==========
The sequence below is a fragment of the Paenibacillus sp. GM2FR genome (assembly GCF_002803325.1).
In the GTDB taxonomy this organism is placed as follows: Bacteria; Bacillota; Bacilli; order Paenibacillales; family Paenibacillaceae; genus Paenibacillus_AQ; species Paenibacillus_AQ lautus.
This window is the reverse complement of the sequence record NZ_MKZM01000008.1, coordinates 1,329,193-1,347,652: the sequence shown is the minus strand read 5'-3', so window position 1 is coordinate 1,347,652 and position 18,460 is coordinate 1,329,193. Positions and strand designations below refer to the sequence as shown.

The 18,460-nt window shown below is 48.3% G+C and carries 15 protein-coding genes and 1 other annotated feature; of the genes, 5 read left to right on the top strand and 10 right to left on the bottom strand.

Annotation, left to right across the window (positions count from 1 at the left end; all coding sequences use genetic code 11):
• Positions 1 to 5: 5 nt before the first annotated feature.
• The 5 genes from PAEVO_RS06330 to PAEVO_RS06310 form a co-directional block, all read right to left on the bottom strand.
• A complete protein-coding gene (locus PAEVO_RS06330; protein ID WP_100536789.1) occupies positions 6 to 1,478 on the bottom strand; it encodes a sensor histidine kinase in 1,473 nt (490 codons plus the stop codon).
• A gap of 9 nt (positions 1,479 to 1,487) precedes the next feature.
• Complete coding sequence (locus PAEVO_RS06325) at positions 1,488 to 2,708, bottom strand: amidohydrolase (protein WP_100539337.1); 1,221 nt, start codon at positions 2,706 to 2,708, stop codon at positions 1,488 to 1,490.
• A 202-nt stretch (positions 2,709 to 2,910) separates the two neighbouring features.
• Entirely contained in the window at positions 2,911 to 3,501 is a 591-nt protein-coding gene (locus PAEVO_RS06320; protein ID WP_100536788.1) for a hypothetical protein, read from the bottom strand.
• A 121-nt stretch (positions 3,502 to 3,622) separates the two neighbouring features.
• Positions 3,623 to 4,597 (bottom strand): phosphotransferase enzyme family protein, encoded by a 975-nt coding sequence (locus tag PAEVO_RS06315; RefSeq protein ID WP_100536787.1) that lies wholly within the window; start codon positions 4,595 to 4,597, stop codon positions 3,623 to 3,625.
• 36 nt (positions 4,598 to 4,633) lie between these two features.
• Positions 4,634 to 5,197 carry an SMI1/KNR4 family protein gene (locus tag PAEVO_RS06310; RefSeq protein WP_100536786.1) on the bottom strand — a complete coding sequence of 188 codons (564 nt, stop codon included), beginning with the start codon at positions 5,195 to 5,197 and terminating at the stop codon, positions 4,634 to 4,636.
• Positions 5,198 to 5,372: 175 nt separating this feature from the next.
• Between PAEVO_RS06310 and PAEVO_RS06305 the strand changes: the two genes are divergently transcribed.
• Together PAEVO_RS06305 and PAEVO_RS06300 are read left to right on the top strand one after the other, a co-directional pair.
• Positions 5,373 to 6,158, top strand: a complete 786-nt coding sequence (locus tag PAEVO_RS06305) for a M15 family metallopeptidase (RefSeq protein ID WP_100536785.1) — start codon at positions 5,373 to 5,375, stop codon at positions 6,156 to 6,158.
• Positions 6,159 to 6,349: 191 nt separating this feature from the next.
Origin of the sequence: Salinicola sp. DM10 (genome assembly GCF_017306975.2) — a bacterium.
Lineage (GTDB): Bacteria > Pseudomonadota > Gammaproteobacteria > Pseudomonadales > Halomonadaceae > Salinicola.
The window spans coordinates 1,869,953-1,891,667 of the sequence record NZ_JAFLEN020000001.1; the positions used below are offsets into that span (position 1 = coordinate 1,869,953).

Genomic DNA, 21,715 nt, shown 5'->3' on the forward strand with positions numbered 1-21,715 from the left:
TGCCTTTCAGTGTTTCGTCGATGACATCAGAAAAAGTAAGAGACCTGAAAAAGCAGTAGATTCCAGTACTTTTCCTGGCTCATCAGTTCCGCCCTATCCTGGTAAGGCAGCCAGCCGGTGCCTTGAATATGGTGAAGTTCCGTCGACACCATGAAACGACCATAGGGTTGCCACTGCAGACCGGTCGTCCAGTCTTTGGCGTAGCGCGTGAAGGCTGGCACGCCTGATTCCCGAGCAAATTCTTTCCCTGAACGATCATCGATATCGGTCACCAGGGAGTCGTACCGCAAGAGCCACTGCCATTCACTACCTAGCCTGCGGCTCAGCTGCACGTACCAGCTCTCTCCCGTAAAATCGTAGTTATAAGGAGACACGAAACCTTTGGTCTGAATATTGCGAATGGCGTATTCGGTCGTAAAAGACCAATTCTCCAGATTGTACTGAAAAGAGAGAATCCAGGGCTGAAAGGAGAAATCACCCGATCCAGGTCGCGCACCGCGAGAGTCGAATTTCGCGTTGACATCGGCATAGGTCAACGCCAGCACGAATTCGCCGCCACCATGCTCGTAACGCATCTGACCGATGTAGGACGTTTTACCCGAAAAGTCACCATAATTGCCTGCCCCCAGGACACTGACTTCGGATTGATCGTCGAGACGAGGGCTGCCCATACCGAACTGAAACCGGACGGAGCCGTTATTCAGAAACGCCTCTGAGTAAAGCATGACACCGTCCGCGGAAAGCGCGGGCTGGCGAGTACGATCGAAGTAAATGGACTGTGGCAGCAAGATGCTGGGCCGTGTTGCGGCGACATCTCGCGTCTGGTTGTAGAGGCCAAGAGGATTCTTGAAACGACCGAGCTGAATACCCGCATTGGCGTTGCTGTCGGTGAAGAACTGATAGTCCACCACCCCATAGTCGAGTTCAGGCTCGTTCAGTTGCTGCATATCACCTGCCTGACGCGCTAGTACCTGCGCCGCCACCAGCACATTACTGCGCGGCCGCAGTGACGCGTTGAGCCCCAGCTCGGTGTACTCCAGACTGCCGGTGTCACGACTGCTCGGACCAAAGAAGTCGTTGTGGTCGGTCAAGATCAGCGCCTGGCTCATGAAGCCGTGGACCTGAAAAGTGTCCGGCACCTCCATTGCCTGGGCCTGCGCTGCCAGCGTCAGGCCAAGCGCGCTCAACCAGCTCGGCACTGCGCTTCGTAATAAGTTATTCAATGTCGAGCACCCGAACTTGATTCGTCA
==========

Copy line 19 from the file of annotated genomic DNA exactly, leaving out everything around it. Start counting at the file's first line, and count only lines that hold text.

• Together PAEVO_RS06305 and PAEVO_RS06300 are read left to right on the top strand one after the other, a co-directional pair.